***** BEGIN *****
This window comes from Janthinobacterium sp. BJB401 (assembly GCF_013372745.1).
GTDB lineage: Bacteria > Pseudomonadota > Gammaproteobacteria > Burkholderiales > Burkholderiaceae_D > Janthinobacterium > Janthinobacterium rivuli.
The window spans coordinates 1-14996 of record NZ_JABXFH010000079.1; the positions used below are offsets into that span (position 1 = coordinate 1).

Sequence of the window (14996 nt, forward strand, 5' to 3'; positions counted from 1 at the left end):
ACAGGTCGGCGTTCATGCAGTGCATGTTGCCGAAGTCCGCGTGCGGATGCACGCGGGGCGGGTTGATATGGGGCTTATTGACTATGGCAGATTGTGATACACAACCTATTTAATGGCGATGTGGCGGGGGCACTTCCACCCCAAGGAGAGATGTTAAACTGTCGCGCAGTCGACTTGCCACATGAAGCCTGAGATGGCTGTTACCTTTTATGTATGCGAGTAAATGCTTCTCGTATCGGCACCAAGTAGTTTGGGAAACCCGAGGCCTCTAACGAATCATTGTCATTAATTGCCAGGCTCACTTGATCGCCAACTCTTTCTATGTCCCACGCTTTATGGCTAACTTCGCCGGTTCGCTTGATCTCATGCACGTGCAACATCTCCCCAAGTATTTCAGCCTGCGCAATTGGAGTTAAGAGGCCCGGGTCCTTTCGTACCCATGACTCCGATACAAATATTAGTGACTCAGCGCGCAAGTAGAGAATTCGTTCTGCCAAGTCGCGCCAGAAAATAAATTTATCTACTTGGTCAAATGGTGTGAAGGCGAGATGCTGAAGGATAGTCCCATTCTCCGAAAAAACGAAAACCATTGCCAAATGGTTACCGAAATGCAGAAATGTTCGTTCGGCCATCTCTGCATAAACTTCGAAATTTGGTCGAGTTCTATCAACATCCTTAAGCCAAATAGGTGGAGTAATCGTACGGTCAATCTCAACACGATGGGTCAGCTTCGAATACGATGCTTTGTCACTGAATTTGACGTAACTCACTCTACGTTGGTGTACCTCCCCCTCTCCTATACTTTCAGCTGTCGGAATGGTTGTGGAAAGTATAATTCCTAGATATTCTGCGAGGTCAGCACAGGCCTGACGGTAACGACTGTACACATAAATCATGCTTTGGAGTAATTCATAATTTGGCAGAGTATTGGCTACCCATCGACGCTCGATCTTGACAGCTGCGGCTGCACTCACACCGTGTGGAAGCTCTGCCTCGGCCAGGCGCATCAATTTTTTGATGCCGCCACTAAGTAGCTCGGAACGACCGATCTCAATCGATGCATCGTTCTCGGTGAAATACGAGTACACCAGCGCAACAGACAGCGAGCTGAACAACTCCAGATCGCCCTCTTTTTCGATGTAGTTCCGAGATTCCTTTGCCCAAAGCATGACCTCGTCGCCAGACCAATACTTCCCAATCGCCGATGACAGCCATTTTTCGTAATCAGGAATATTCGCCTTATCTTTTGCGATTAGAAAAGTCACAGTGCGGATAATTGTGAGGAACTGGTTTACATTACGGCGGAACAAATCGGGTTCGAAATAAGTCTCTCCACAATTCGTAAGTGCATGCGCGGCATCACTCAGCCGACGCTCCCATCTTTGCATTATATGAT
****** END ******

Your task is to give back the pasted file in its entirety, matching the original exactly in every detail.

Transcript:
This window comes from Janthinobacterium sp. BJB401 (assembly GCF_013372745.1).
GTDB lineage: Bacteria > Pseudomonadota > Gammaproteobacteria > Burkholderiales > Burkholderiaceae_D > Janthinobacterium > Janthinobacterium rivuli.
The window spans coordinates 1-14996 of record NZ_JABXFH010000079.1; the positions used below are offsets into that span (position 1 = coordinate 1).

Sequence of the window (14996 nt, forward strand, 5' to 3'; positions counted from 1 at the left end):
ACAGGTCGGCGTTCATGCAGTGCATGTTGCCGAAGTCCGCGTGCGGATGCACGCGGGGCGGGTTGATATGGGGCTTATTGACTATGGCAGATTGTGATACACAACCTATTTAATGGCGATGTGGCGGGGGCACTTCCACCCCAAGGAGAGATGTTAAACTGTCGCGCAGTCGACTTGCCACATGAAGCCTGAGATGGCTGTTACCTTTTATGTATGCGAGTAAATGCTTCTCGTATCGGCACCAAGTAGTTTGGGAAACCCGAGGCCTCTAACGAATCATTGTCATTAATTGCCAGGCTCACTTGATCGCCAACTCTTTCTATGTCCCACGCTTTATGGCTAACTTCGCCGGTTCGCTTGATCTCATGCACGTGCAACATCTCCCCAAGTATTTCAGCCTGCGCAATTGGAGTTAAGAGGCCCGGGTCCTTTCGTACCCATGACTCCGATACAAATATTAGTGACTCAGCGCGCAAGTAGAGAATTCGTTCTGCCAAGTCGCGCCAGAAAATAAATTTATCTACTTGGTCAAATGGTGTGAAGGCGAGATGCTGAAGGATAGTCCCATTCTCCGAAAAAACGAAAACCATTGCCAAATGGTTACCGAAATGCAGAAATGTTCGTTCGGCCATCTCTGCATAAACTTCGAAATTTGGTCGAGTTCTATCAACATCCTTAAGCCAAATAGGTGGAGTAATCGTACGGTCAATCTCAACACGATGGGTCAGCTTCGAATACGATGCTTTGTCACTGAATTTGACGTAACTCACTCTACGTTGGTGTACCTCCCCCTCTCCTATACTTTCAGCTGTCGGAATGGTTGTGGAAAGTATAATTCCTAGATATTCTGCGAGGTCAGCACAGGCCTGACGGTAACGACTGTACACATAAATCATGCTTTGGAGTAATTCATAATTTGGCAGAGTATTGGCTACCCATCGACGCTCGATCTTGACAGCTGCGGCTGCACTCACACCGTGTGGAAGCTCTGCCTCGGCCAGGCGCATCAATTTTTTGATGCCGCCACTAAGTAGCTCGGAACGACCGATCTCAATCGATGCATCGTTCTCGGTGAAATACGAGTACACCAGCGCAACAGACAGCGAGCTGAACAACTCCAGATCGCCCTCTTTTTCGATGTAGTTCCGAGATTCCTTTGCCCAAAGCATGACCTCGTCGCCAGACCAATACTTCCCAATCGCCGATGACAGCCATTTTTCGTAATCAGGAATATTCGCCTTATCTTTTGCGATTAGAAAAGTCACAGTGCGGATAATTGTGAGGAACTGGTTTACATTACGGCGGAACAAATCGGGTTCGAAATAAGTCTCTCCACAATTCGTAAGTGCATGCGCGGCATCACTCAGCCGACGCTCCCATCTTTGCATTATATGAT